It is often assumed that becoming an academy will mean less bureaucracy for schools. This is a fallacy.
Schools rely on the support of volunteer governors and in many schools it is already difficult to recruit and retain governing body members because of the time and workload commitments associated with school governance.
Governing bodies of schools looking to convert as either a standalone academy or part of a sponsored academy may face increased workloads associated with the process. The independence associated with academy schools would, therefore, add to and compound the existing difficulties faced by many schools in finding people to serve on the governing body.
For those converting as a sponsored academy, there is no guarantee that the same level of governance will continue after conversion. There is no certainty under the governance provisions of the academies that a governing body in its current form would continue to operate when a school converts to academy status.
The governance provisions set only minimum requirements and allow for a reduction in the size and composition of the governing body. There is no requirement, for example, to have parent governors. Where such changes in governance have taken place previously, evidence shows that parent, staff and local authority-nominated governors are the casualties.
Under the arrangements for academies, the proprietors of the academy will have the final say over the school’s future governance and management. Not every member of the existing governing body will be a proprietor of the school.
Often academy schools have trust boards appointed with no fixed term of office. They have considerable discretion to appoint and dismiss governors, which further undermines the ability of governing bodies to reflect and represent all stakeholder groups.
Additional legal responsibilities
The governors will be wholly responsible for the full range of statutory responsibilities, many of which would previously have been discharged by the local authority or other relevant body. These include the requirements of pension provision, health and safety liability and a raft of other legislative provisions previously monitored, managed and administered by the local authority on behalf of schools.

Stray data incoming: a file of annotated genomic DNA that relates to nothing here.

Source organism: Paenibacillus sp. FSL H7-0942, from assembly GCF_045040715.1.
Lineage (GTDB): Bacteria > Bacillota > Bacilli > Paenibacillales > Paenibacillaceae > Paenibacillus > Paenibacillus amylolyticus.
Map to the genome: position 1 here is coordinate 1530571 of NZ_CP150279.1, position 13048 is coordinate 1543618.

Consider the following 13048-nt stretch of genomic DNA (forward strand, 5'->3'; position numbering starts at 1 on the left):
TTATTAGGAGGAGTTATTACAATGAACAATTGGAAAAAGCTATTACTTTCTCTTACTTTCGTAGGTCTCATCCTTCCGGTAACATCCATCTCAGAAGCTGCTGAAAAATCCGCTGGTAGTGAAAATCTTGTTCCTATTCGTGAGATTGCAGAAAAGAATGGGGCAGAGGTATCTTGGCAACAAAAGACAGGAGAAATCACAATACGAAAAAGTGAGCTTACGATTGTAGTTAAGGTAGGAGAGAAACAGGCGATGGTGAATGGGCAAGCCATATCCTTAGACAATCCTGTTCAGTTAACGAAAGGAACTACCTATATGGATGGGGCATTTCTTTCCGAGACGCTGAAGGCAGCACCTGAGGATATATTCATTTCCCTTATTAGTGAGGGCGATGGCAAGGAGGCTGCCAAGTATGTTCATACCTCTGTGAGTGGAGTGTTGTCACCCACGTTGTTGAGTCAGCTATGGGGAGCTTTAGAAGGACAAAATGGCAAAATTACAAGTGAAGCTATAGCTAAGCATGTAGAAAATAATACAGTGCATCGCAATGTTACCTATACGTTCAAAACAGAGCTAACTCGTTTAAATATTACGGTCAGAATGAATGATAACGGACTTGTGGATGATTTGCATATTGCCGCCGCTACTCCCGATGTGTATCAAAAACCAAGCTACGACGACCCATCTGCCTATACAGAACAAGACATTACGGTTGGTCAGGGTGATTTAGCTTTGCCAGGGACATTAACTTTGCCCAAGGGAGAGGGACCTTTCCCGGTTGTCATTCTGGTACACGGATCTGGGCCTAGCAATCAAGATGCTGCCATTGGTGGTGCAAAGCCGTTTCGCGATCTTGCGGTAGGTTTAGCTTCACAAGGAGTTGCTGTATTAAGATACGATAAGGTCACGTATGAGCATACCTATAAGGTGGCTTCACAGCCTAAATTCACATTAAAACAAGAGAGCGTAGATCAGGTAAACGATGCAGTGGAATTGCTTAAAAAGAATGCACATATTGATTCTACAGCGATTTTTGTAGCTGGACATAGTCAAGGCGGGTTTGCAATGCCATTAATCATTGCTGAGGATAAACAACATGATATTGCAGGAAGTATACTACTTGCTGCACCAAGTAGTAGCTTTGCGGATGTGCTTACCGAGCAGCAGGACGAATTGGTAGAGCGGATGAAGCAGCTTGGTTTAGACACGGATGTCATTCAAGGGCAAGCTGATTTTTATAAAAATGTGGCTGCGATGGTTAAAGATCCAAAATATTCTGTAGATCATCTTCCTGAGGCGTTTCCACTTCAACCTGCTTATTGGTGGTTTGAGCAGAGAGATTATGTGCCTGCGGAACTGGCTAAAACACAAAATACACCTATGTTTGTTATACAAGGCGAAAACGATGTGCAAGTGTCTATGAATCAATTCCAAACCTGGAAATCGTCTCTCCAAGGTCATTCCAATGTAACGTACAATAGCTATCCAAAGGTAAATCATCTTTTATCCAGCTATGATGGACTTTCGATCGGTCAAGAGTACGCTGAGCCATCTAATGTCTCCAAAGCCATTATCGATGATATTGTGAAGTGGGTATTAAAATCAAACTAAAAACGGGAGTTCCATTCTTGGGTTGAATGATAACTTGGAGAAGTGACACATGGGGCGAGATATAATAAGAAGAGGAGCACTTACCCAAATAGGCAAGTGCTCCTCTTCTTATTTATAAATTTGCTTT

Pensions are a good example of the complexities the governing body will inherit. There are important legal responsibilities with regard to pensions. The governing body would acquire the full weight of responsibility for the employers’ functions, which are subject to a range of statutory requirements. Failure to meet these statutory requirements could result in significant financial penalties being imposed upon the governing body by the Pensions Regulator. The expense of securing appropriate legal and personnel advice in this one area of responsibility alone to ensure compliance with statutory provisions would be significant.
Governors may also be personally liable in the case of the failure of the academy school, or if the affairs of the academy are inadequately or unlawfully discharged.
An illustrative list of some of the issues which will become the sole responsibility of governing bodies in academies can be found in Annex 2.
Public concern and opposition
Schools that choose to become an academy could find that they come into conflict with parents and the local community. This stresses the importance of genuine engagement and meaningful consultation prior to conversation.
Vulnerability to legal challenge
Governors considering conversion to an academy leave themselves extremely vulnerable to legal challenge.
Public law duties can be breached by failing to correctly identify appropriate persons with whom to consult, failure to carry out an appropriate consultation process, failure to give conscientious consideration to issues raised and failure to consult the local authority.
Governors have separate but equally important responsibilities under Transfer of Undertakings (Protection of Employment) Regulations 2006 (TUPE). Breach of these leaves a governing body liable to be fined.
A good school for every child – how governors can help
All schools should be focused on delivering high standards of education. Converting to academy status is a distraction for governing bodies, school leaders and other staff, pupils and parents. Experience shows that simply considering academy status can divide the school community and take the focus of everyone involved off the all-important core function of teaching and learning.
Academy conversion also serves to fragment education provision. Schools work best when they work collaboratively, rather than in competition with each other. Thousands of schools judged by Ofsted as ‘good’ or ‘outstanding’ have achieved their high status without the need to become an academy. There is no evidence, either in the UK or internationally, that structural change raises educational standards.
By remaining part of the family of local provision in an area, schools can work together to better meet the needs of all children and young people. They can benefit from mutual support and expertise. They can access the economies of scale that enable the best value for money from their school budget and education funding.